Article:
And the further you get from the design center, usually the messier things get, you can feel it, you know, over time you strap more and more things on top or you kind of more for it, we can tell it really wasn't made to do this and that's not a critique of any given product. And sometimes you see products with exceptional foundations where they both were able to draw the balance of seeing further into where the
product might go versus what it had to be to get launched, you know, kind of thing and then make it as a company. So sometimes when I look at this space, the Unified space just well, you and I John having spent a lot of time with different products here, you can kind of feel how a good bit of what's in this space for unified storage,
maybe multi protocol storage. Like you said, it's pretty far from its original design center and what it was built to do nothing wrong with that. It's just, it's just reality. Ok. I think we are into, uh, poll number two, Olivia, if you don't mind kicking that off and we'll jump into section three.
Um, so there we go. Awesome. Thank you. So curious as we're gonna move into, uh, you know, kind of our, our approach to this are curious to see here, uh, who you currently use for file storage. Uh because this may be um unified, it may not be, that's even something that's some interesting sometimes as you have unified or multi protocol platforms,
but you only use it for block, you only use it for file, even it can do both. We see that especially at larger customers. All right. Um And then candidly, you know, we're curious, you, you, you're joining us today. So we're never gonna be too pushy, but we're uh we're interested to know how many of you all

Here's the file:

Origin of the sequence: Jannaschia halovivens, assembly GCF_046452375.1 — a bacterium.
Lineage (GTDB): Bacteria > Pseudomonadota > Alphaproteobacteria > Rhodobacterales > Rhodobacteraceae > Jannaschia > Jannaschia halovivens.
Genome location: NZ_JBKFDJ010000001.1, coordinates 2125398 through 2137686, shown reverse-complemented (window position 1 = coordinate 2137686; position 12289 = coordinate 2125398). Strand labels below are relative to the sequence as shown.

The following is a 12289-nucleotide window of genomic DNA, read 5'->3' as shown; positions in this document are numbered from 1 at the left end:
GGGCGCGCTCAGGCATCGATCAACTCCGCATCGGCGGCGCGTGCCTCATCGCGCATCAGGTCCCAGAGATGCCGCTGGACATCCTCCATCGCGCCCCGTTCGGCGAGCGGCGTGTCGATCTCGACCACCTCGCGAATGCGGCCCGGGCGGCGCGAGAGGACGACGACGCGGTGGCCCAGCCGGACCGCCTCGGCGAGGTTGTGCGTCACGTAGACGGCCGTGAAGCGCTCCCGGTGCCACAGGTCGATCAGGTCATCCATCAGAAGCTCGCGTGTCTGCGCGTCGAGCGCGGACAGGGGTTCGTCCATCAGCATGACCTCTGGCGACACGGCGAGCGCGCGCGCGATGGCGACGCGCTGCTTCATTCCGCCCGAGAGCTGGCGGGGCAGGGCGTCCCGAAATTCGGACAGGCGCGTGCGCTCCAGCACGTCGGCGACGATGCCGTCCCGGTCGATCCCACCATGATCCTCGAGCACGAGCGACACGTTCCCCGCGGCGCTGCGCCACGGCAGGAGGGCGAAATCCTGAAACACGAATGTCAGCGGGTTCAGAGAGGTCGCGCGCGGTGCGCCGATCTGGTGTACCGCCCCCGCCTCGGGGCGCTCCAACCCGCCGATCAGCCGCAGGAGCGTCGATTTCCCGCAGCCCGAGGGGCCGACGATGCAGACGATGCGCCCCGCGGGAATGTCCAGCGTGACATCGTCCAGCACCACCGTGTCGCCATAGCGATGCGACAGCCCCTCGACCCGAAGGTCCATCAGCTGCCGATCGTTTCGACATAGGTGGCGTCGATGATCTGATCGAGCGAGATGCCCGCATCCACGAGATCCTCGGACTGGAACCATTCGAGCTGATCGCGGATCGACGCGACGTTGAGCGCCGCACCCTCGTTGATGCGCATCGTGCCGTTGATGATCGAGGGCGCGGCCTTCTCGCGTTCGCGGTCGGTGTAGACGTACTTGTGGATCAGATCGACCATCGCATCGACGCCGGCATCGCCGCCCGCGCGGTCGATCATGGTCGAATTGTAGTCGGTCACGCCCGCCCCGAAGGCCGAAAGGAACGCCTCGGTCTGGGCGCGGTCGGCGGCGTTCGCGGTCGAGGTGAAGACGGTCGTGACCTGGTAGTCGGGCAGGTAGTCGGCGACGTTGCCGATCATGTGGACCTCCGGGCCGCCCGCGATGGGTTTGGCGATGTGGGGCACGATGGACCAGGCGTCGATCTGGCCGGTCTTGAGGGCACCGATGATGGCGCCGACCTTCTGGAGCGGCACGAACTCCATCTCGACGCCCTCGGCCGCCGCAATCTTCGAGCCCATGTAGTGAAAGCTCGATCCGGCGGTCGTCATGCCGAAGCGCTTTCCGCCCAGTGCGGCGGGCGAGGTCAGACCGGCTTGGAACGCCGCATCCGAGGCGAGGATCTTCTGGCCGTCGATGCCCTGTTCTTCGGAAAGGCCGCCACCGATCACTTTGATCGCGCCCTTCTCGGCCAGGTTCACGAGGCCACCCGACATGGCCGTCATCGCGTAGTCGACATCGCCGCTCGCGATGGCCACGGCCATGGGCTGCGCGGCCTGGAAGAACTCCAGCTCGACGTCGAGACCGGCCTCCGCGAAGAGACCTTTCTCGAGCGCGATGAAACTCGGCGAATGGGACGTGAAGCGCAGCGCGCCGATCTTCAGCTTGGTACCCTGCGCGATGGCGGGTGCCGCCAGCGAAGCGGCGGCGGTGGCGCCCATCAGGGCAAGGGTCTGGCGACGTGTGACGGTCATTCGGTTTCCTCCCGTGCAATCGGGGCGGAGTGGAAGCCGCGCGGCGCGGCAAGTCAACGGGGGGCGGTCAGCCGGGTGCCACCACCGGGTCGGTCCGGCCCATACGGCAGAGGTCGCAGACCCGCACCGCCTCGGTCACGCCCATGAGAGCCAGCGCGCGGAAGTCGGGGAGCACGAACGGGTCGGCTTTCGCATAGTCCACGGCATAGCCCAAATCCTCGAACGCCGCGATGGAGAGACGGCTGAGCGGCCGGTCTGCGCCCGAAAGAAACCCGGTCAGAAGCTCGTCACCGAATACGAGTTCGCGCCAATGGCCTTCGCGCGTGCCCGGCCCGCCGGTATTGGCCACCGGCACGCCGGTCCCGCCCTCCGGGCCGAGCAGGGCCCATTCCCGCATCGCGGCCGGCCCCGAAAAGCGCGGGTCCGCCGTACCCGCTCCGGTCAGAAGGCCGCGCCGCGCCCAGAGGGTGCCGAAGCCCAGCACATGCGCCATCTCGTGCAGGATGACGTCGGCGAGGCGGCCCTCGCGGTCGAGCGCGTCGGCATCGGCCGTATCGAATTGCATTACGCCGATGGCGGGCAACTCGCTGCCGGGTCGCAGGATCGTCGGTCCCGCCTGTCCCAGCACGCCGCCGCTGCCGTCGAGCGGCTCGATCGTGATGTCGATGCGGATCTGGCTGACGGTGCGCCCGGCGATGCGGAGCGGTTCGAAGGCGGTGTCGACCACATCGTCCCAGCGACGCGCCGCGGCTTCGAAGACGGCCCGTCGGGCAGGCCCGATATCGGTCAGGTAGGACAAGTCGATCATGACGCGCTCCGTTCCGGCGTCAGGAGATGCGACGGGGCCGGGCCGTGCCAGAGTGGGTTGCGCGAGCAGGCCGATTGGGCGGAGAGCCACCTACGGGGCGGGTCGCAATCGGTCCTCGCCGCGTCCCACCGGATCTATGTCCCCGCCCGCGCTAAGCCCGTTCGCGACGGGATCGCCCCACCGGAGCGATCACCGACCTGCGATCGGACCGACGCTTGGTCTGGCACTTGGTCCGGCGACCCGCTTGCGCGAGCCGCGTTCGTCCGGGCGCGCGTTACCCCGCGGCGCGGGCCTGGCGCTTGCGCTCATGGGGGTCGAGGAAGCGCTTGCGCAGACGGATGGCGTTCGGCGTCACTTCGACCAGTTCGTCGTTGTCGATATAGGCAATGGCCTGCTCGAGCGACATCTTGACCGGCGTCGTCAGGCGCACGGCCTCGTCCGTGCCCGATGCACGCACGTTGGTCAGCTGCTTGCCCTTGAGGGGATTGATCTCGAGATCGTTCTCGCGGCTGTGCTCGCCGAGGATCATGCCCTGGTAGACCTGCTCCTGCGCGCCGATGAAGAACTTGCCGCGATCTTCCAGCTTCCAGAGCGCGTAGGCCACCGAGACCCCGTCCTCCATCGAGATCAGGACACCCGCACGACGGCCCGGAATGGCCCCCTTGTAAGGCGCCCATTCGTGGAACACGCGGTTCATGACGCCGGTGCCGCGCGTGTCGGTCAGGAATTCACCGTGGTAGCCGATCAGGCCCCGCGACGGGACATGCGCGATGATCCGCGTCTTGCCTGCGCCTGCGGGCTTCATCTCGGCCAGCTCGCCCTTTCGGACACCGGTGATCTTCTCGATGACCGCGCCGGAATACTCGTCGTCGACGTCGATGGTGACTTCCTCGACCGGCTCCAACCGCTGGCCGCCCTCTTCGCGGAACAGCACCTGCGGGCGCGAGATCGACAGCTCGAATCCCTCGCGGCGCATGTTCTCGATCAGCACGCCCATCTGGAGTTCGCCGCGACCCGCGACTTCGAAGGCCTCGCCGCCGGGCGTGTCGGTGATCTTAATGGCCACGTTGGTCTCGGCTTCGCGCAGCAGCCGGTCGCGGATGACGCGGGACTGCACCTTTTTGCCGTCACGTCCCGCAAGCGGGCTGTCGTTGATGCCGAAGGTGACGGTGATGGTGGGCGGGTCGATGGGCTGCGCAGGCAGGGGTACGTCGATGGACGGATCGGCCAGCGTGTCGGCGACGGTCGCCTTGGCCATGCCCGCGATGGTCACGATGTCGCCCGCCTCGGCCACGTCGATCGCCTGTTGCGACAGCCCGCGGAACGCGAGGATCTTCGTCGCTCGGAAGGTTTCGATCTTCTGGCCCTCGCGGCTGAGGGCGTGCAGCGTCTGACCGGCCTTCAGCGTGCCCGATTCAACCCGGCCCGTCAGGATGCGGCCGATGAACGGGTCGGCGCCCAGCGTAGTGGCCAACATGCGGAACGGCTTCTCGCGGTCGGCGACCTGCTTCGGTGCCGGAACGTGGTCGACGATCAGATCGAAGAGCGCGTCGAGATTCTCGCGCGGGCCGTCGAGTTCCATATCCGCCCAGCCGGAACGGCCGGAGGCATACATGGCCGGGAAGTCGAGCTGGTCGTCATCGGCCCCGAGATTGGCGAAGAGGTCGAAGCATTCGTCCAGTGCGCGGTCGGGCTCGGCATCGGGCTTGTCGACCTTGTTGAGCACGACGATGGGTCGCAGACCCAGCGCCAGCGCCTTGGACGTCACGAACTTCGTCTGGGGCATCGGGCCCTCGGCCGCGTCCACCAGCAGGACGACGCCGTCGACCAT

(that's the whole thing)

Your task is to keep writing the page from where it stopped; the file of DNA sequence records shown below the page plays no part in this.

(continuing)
are are in, are looking at this space either from a, I'm attending a coffee break for a free gift card and interesting enough conversation in the afternoon or you're actually like, yes, the our specific intent here. So we'll come back to that poll in a second. So let's dive in John two.
how pure is approaching this now, now, obviously, uh tear down this wall and how pure truly unifies storage, whether it's a Ronald Reagan quote or a Pink Floyd reference kind of alludes to a little bit of how we're approaching it. But there is a piece here of, you know, where we started and because we didn't start with file on flash array, we're talking about flash array.
But do you mind kind of narrating John through a little bit of a little bit of the history there because we had an acquisition. It's not the focus, but it kind of informs out the decisions that we made because we made some hard decisions along the way to do it the right way. So back to you, if you don't mind to start through that.
Yeah, I mean, we go through the full history. It's, you know, this um file service is not our first time trying to unify it on flashing. We did do uh window servers before for a couple of years. Um And that really did, you know, like there was quite a few customers found that helpful and useful and they were familiar with that product uh enough to be able to make you make
that be fully fledged. And we had a great, we had really good success with it and that just drove to the point that we, we needed something more. So we had to make decisions whether we built everything from scratch or did we go and get in, you know, find the company that had protocols tax that could work for us. Um We found a company out in Sweden called um if you read the word and you know Spanish,
it looks like it's, but they call it enough in Swedish. It does mean green computing. Um but they were a software defined um hardware gnostic nas product. Uh They ran the OEM software behind IBM Spectrum mass. So they had a mature um protocol stack. Uh both SNB and NFS,
they had cross protocol access, they had many of the features of an enterprise mass solution. So um we did acquire them and then we took the decision, we had to make another decision at that point, whether we take their software and put it in a VM and just give it a block volume, call it a day and say, hey, we're done, it's a fast route to market, there's an advantage there but then have two different, you know,